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Bifidobacterium infantis 35624 protects against salmonella-induced reductions in digestive enzyme activity in mice by attenuation of the host inflammatory response.

Symonds EL, O'Mahony C, Lapthorne S, O'Mahony D, Sharry JM, O'Mahony L, Shanahan F - Clin Transl Gastroenterol (2012)

Bottom Line: Typhimurium infection significantly reduced the activity of all brush border enzymes in a dose- and time-dependent manner (P<0.05).Salmonella infection reduces the small intestinal brush border enzyme activity in mice, with the level of reduction and associated weight loss increasing with dose and duration of infection.B. longum subsp. infantis 35624 treatment attenuated the effect of Salmonella infection on brush border enzyme activity and weight loss, which may be due to modulation of the host immune response.

View Article: PubMed Central - PubMed

Affiliation: Alimentary Pharmabiotic Centre, National University Ireland, Cork, Ireland.

ABSTRACT

Objectives: Salmonella-induced damage to the small intestine may decrease the villi-associated enzyme activity, causing malabsorption of nutrients and diarrhea, and thus contribute to the symptoms of infection. The objective of this study was to determine the mechanism by which different doses and durations of Salmonella infection and lipopolysaccharide (LPS) affect brush border enzyme activity in the mouse, and to determine if the probiotic Bifidobacterium longum subspecies infantis 35624 could attenuate the intestinal damage.

Methods: BALB/c mice were challenged with Salmonella enterica serovar Typhimurium UK1 at various doses (10(2)-10(8) colony-forming unit (CFU)) and durations (10(6) CFU for 1-6 days). Mice were also treated with B. longum subsp. infantis 35624 for 2 weeks before and during a 6-day S. Typhimurium challenge (10(6) CFU), or before injection of LPS. The small intestine was assessed for morphological changes, mRNA expression of cytokines, and activity of the brush border enzymes sucrase-isomaltase, maltase, and alkaline phosphatase.

Results: S. Typhimurium infection significantly reduced the activity of all brush border enzymes in a dose- and time-dependent manner (P<0.05). This also occurred following injection of LPS. Pre-treatment with B. longum subsp. infantis 35624 prevented weight loss, protected brush border enzyme activity, reduced the small intestinal damage, and inhibited the increase in interleukin (IL)-10 and IL-8 expression due to Salmonella challenge.

Conclusions: Salmonella infection reduces the small intestinal brush border enzyme activity in mice, with the level of reduction and associated weight loss increasing with dose and duration of infection. B. longum subsp. infantis 35624 treatment attenuated the effect of Salmonella infection on brush border enzyme activity and weight loss, which may be due to modulation of the host immune response.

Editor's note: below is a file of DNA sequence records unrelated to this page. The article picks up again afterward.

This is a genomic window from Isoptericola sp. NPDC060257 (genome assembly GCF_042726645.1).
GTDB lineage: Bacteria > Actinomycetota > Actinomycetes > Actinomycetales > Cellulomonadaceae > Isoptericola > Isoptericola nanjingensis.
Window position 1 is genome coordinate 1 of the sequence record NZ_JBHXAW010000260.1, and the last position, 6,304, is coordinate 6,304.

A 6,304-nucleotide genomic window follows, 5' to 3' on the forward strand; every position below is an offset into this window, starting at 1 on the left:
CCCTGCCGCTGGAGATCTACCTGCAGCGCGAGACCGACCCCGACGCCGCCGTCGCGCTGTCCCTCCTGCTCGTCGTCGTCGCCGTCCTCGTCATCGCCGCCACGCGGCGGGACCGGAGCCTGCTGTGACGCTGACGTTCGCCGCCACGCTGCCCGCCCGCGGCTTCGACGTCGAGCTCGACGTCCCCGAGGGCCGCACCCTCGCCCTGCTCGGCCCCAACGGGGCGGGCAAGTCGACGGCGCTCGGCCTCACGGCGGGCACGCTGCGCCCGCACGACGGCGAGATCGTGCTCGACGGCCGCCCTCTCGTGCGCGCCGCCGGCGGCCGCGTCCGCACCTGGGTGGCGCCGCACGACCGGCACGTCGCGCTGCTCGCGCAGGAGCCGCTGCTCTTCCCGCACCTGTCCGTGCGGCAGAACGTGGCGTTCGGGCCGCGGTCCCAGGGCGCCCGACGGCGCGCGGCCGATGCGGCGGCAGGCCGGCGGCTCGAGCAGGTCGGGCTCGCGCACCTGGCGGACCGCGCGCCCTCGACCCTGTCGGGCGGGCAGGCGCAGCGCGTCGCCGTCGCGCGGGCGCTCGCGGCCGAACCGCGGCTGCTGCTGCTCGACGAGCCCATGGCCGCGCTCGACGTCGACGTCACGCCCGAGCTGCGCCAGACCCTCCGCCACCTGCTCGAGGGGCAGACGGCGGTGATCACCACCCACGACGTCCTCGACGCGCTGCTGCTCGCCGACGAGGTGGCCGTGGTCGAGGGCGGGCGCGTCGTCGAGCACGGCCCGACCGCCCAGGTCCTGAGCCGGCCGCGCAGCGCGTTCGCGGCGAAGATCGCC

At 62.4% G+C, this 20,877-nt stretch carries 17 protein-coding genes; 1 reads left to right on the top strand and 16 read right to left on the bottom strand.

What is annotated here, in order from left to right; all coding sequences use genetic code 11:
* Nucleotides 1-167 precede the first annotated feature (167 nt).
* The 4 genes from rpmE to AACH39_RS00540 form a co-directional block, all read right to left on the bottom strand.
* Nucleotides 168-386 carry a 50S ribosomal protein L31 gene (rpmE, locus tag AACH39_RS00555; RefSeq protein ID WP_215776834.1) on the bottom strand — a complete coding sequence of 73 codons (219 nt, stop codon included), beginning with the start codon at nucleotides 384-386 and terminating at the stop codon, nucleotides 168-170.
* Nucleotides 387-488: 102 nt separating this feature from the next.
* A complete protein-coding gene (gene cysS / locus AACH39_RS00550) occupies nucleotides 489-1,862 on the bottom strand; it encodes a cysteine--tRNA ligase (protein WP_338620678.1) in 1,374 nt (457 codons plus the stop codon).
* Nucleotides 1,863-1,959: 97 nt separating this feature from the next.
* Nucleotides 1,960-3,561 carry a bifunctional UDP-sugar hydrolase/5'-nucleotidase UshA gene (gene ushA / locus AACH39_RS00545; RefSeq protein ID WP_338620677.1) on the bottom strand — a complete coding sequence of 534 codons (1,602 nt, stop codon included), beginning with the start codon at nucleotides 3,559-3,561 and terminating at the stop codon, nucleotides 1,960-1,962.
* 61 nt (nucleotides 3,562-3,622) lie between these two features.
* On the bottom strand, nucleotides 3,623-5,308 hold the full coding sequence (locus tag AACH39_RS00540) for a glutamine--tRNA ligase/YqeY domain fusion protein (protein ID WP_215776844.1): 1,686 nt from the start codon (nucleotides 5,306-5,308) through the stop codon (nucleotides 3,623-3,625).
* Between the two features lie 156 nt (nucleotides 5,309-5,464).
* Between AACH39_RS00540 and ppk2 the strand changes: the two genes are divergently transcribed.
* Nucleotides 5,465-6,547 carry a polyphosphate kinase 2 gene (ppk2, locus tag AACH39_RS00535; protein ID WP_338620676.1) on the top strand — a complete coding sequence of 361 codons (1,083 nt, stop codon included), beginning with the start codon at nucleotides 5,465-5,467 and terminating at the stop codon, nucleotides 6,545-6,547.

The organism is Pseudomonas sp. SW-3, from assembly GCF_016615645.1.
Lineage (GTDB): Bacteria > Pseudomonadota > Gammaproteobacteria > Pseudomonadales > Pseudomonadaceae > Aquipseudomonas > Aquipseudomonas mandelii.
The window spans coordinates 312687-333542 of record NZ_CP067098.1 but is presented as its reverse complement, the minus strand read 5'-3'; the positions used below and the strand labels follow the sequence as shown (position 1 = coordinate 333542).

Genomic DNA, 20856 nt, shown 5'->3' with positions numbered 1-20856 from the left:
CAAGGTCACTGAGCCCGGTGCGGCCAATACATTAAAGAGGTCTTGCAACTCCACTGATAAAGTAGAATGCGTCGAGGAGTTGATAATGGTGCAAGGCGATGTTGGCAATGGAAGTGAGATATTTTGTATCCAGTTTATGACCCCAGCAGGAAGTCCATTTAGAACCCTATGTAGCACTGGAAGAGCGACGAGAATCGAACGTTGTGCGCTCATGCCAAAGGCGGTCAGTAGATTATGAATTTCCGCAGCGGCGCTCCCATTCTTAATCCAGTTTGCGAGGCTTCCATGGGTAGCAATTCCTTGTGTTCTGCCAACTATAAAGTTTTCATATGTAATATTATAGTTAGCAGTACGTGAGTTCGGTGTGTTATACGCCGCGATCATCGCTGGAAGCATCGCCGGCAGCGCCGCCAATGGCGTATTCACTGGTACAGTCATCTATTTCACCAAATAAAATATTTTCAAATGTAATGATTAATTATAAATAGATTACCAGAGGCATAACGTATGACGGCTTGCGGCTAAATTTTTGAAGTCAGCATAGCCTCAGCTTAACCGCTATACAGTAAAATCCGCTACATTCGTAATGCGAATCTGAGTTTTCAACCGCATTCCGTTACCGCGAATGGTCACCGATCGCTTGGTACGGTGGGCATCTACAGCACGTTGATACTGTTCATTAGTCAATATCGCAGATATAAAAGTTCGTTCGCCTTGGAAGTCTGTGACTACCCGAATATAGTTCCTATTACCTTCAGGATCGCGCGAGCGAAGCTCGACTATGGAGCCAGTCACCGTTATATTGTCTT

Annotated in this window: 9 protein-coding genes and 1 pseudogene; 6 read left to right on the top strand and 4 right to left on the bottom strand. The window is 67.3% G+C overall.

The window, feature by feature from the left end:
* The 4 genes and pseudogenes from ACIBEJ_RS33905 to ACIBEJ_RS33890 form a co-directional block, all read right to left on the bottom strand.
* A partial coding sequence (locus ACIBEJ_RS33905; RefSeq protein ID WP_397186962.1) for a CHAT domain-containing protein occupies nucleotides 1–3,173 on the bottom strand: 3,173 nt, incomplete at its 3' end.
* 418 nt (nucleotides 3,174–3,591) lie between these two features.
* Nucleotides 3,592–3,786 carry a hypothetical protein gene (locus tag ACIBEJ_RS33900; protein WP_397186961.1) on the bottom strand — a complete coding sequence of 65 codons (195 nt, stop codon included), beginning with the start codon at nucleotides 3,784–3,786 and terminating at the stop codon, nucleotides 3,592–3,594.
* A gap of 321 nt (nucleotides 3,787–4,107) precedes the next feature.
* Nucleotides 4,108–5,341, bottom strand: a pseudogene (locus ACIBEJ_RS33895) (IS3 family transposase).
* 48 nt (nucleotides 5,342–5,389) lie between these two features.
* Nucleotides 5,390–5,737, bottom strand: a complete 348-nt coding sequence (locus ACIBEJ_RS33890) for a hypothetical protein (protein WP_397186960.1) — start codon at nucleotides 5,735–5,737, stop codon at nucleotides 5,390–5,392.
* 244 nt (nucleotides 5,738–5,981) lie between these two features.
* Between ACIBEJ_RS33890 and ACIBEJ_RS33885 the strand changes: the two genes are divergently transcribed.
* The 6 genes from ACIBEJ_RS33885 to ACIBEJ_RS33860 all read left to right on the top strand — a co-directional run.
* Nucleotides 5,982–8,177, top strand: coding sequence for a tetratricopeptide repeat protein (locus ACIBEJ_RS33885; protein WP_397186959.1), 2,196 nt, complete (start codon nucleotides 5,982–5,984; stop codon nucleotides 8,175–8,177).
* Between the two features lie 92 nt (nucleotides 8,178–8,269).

No MeSH data available.


Related in: MedlinePlus

mRNA expression of (a) cytokines and chemokines and (b) brush border digestive enzymes in the jejunum for non-infected mice (white column), S. Typhimurium UK1-infected mice (light gray), and B. longum subsp. infantis 35624-pre-treated S. Typhimurium UK1-infected mice (dark gray). Data are mean±s.e., with values expressed relative to non-infected values. *P<0.05 compared with non-infected values. N=6 per group. ALP, alkaline phosphatase; IFN, interferon; IL, interleukin; KC, keratinocyte chemoattractant; TGF, tumor growth factor; TNF, tumor necrosis factor.
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fig7: mRNA expression of (a) cytokines and chemokines and (b) brush border digestive enzymes in the jejunum for non-infected mice (white column), S. Typhimurium UK1-infected mice (light gray), and B. longum subsp. infantis 35624-pre-treated S. Typhimurium UK1-infected mice (dark gray). Data are mean±s.e., with values expressed relative to non-infected values. *P<0.05 compared with non-infected values. N=6 per group. ALP, alkaline phosphatase; IFN, interferon; IL, interleukin; KC, keratinocyte chemoattractant; TGF, tumor growth factor; TNF, tumor necrosis factor.

Mentions: Salmonella infection increased mRNA expression of cytokines and chemokines of the jejunal tissue (Figure 7). B. longum subsp. infantis 35624 reduced the increase in IL-10 and KC expression (P<0.05). Salmonella infection also decreased mRNA expression of sucrase–isomaltase and ALP, while B. longum subsp. infantis 35624 prevented some of the decrease in sucrase–isomaltase expression (P>0.05 compared with healthy levels).